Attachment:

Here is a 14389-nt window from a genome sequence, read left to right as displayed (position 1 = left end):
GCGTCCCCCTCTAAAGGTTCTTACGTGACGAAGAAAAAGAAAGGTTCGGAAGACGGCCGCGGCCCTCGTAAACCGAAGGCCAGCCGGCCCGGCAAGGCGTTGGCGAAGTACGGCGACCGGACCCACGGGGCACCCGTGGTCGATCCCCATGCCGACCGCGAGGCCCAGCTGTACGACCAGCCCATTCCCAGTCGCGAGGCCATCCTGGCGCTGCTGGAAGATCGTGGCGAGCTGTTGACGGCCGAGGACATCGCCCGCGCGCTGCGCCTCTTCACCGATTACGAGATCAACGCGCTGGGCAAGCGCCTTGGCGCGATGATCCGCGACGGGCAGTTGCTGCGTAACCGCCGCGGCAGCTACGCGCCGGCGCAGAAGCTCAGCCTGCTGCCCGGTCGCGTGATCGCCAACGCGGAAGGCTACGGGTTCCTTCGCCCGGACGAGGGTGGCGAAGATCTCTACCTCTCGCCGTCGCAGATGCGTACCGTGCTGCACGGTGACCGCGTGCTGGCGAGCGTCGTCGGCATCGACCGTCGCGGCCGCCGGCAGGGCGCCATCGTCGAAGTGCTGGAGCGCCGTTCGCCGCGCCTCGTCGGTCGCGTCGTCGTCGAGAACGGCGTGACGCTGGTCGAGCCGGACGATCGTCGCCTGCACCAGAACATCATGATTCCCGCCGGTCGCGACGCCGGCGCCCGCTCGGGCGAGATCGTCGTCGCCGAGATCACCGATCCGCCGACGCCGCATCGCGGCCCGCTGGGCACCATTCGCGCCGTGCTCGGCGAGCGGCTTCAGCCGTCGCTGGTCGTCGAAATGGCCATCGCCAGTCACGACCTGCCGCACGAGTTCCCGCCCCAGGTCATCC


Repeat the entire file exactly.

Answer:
Here is a 14389-nt window from a genome sequence, read left to right as displayed (position 1 = left end):
GCGTCCCCCTCTAAAGGTTCTTACGTGACGAAGAAAAAGAAAGGTTCGGAAGACGGCCGCGGCCCTCGTAAACCGAAGGCCAGCCGGCCCGGCAAGGCGTTGGCGAAGTACGGCGACCGGACCCACGGGGCACCCGTGGTCGATCCCCATGCCGACCGCGAGGCCCAGCTGTACGACCAGCCCATTCCCAGTCGCGAGGCCATCCTGGCGCTGCTGGAAGATCGTGGCGAGCTGTTGACGGCCGAGGACATCGCCCGCGCGCTGCGCCTCTTCACCGATTACGAGATCAACGCGCTGGGCAAGCGCCTTGGCGCGATGATCCGCGACGGGCAGTTGCTGCGTAACCGCCGCGGCAGCTACGCGCCGGCGCAGAAGCTCAGCCTGCTGCCCGGTCGCGTGATCGCCAACGCGGAAGGCTACGGGTTCCTTCGCCCGGACGAGGGTGGCGAAGATCTCTACCTCTCGCCGTCGCAGATGCGTACCGTGCTGCACGGTGACCGCGTGCTGGCGAGCGTCGTCGGCATCGACCGTCGCGGCCGCCGGCAGGGCGCCATCGTCGAAGTGCTGGAGCGCCGTTCGCCGCGCCTCGTCGGTCGCGTCGTCGTCGAGAACGGCGTGACGCTGGTCGAGCCGGACGATCGTCGCCTGCACCAGAACATCATGATTCCCGCCGGTCGCGACGCCGGCGCCCGCTCGGGCGAGATCGTCGTCGCCGAGATCACCGATCCGCCGACGCCGCATCGCGGCCCGCTGGGCACCATTCGCGCCGTGCTCGGCGAGCGGCTTCAGCCGTCGCTGGTCGTCGAAATGGCCATCGCCAGTCACGACCTGCCGCACGAGTTCCCGCCCCAGGTCATCC